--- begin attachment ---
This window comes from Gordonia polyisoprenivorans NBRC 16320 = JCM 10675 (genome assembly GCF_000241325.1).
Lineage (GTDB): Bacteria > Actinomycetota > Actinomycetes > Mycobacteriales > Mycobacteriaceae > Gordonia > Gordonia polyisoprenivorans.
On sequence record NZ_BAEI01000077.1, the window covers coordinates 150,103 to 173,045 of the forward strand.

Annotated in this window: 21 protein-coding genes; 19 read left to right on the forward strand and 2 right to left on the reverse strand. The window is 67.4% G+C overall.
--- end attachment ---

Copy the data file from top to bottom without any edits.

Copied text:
This window comes from Gordonia polyisoprenivorans NBRC 16320 = JCM 10675 (genome assembly GCF_000241325.1).
Lineage (GTDB): Bacteria > Actinomycetota > Actinomycetes > Mycobacteriales > Mycobacteriaceae > Gordonia > Gordonia polyisoprenivorans.
On sequence record NZ_BAEI01000077.1, the window covers coordinates 150,103 to 173,045 of the forward strand.

Annotated in this window: 21 protein-coding genes; 19 read left to right on the forward strand and 2 right to left on the reverse strand. The window is 67.4% G+C overall.